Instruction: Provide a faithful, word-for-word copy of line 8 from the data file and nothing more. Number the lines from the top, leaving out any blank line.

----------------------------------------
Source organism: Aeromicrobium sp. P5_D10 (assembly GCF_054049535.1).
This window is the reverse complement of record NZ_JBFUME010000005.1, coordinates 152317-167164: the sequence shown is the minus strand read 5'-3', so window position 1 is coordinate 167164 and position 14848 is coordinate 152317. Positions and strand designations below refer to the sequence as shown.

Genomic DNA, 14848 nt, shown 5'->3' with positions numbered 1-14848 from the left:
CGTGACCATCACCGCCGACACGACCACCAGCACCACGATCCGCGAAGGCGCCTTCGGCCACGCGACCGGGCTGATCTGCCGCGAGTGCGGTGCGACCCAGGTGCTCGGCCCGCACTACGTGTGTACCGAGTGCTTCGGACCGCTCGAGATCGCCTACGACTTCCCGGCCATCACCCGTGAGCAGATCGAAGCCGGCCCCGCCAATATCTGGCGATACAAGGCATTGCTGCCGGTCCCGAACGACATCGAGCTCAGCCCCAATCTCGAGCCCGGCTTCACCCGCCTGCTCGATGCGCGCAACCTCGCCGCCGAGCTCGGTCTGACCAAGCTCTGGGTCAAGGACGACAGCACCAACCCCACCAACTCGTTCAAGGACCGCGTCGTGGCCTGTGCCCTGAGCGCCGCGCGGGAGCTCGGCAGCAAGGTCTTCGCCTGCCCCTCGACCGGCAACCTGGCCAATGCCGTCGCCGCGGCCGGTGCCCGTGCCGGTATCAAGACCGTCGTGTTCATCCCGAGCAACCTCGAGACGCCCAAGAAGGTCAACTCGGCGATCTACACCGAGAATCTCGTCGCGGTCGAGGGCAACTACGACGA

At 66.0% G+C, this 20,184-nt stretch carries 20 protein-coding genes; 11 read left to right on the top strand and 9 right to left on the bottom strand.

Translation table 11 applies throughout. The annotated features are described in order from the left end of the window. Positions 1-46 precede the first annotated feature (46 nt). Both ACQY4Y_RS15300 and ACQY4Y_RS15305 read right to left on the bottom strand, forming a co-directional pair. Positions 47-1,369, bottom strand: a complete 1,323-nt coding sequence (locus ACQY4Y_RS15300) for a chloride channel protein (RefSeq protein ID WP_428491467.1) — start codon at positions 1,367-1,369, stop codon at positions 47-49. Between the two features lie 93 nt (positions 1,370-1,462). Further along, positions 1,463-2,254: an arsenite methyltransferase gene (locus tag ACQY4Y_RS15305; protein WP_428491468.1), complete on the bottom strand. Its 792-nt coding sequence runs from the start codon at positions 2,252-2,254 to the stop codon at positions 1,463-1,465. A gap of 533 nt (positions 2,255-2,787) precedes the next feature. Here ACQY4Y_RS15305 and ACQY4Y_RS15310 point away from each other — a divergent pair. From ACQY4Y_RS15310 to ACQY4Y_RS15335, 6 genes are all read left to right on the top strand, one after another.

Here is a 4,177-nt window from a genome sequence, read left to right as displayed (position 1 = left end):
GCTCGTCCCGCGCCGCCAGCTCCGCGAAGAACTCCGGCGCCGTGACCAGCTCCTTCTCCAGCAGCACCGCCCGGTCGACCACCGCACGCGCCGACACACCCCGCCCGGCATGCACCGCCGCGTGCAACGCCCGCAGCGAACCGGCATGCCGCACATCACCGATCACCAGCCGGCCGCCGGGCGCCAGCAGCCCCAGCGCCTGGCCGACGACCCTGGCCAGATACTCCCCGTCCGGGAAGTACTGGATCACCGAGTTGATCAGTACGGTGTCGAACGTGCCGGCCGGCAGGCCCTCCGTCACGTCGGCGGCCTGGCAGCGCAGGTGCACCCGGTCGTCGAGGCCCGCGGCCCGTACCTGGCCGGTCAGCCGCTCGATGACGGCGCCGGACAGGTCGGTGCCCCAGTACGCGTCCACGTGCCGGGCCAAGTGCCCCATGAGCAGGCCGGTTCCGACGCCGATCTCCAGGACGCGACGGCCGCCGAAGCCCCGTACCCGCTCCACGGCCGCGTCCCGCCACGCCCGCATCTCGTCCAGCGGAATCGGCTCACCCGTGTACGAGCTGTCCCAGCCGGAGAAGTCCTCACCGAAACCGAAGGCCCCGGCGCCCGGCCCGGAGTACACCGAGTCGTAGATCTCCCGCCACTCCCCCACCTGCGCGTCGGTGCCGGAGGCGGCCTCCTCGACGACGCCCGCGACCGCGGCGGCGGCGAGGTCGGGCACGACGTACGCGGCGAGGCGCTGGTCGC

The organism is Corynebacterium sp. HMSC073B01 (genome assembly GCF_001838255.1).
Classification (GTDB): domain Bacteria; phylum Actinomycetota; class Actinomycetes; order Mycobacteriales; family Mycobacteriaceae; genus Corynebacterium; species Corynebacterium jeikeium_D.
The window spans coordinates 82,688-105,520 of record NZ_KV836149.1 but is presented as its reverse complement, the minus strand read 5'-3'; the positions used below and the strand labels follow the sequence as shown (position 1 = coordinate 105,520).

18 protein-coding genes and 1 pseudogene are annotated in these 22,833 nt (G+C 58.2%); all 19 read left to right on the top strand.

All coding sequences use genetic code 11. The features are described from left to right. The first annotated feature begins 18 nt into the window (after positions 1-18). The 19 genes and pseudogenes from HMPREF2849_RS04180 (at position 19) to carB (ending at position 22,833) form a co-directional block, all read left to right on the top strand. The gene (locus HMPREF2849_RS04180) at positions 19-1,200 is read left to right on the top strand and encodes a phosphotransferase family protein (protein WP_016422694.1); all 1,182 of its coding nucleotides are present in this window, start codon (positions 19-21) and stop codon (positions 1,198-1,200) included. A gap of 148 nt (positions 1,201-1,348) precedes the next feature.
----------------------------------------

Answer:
GCTCGTCCCGCGCCGCCAGCTCCGCGAAGAACTCCGGCGCCGTGACCAGCTCCTTCTCCAGCAGCACCGCCCGGTCGACCACCGCACGCGCCGACACACCCCGCCCGGCATGCACCGCCGCGTGCAACGCCCGCAGCGAACCGGCATGCCGCACATCACCGATCACCAGCCGGCCGCCGGGCGCCAGCAGCCCCAGCGCCTGGCCGACGACCCTGGCCAGATACTCCCCGTCCGGGAAGTACTGGATCACCGAGTTGATCAGTACGGTGTCGAACGTGCCGGCCGGCAGGCCCTCCGTCACGTCGGCGGCCTGGCAGCGCAGGTGCACCCGGTCGTCGAGGCCCGCGGCCCGTACCTGGCCGGTCAGCCGCTCGATGACGGCGCCGGACAGGTCGGTGCCCCAGTACGCGTCCACGTGCCGGGCCAAGTGCCCCATGAGCAGGCCGGTTCCGACGCCGATCTCCAGGACGCGACGGCCGCCGAAGCCCCGTACCCGCTCCACGGCCGCGTCCCGCCACGCCCGCATCTCGTCCAGCGGAATCGGCTCACCCGTGTACGAGCTGTCCCAGCCGGAGAAGTCCTCACCGAAACCGAAGGCCCCGGCGCCCGGCCCGGAGTACACCGAGTCGTAGATCTCCCGCCACTCCCCCACCTGCGCGTCGGTGCCGGAGGCGGCCTCCTCGACGACGCCCGCGACCGCGGCGGCGGCGAGGTCGGGCACGACGTACGCGGCGAGGCGCTGGTCGC